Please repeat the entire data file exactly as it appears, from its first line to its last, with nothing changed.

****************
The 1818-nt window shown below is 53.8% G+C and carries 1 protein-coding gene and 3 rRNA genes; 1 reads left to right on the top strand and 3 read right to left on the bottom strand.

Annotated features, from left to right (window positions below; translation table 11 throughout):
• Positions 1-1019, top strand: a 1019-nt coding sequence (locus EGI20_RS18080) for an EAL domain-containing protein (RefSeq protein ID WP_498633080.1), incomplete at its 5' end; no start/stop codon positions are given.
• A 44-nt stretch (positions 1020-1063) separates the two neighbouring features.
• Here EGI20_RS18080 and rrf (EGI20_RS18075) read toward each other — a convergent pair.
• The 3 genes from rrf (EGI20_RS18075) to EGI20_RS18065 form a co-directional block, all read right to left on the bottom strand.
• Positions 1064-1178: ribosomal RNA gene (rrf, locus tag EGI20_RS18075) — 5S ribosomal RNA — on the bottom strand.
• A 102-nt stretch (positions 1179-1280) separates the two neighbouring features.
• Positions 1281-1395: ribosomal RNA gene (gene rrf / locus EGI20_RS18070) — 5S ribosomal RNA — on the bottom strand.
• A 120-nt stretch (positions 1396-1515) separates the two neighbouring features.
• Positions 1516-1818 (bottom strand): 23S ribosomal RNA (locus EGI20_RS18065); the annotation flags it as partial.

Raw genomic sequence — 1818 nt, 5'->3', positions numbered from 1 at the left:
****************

The 1818-nt window shown below is 53.8% G+C and carries 1 protein-coding gene and 3 rRNA genes; 1 reads left to right on the top strand and 3 read right to left on the bottom strand.

Annotated features, from left to right (window positions below; translation table 11 throughout):
• Positions 1-1019, top strand: a 1019-nt coding sequence (locus EGI20_RS18080) for an EAL domain-containing protein (RefSeq protein ID WP_498633080.1), incomplete at its 5' end; no start/stop codon positions are given.
• A 44-nt stretch (positions 1020-1063) separates the two neighbouring features.
• Here EGI20_RS18080 and rrf (EGI20_RS18075) read toward each other — a convergent pair.
• The 3 genes from rrf (EGI20_RS18075) to EGI20_RS18065 form a co-directional block, all read right to left on the bottom strand.
• Positions 1064-1178: ribosomal RNA gene (rrf, locus tag EGI20_RS18075) — 5S ribosomal RNA — on the bottom strand.
• A 102-nt stretch (positions 1179-1280) separates the two neighbouring features.
• Positions 1281-1395: ribosomal RNA gene (gene rrf / locus EGI20_RS18070) — 5S ribosomal RNA — on the bottom strand.
• A 120-nt stretch (positions 1396-1515) separates the two neighbouring features.
• Positions 1516-1818 (bottom strand): 23S ribosomal RNA (locus EGI20_RS18065); the annotation flags it as partial.

Raw genomic sequence — 1818 nt, 5'->3', positions numbered from 1 at the left: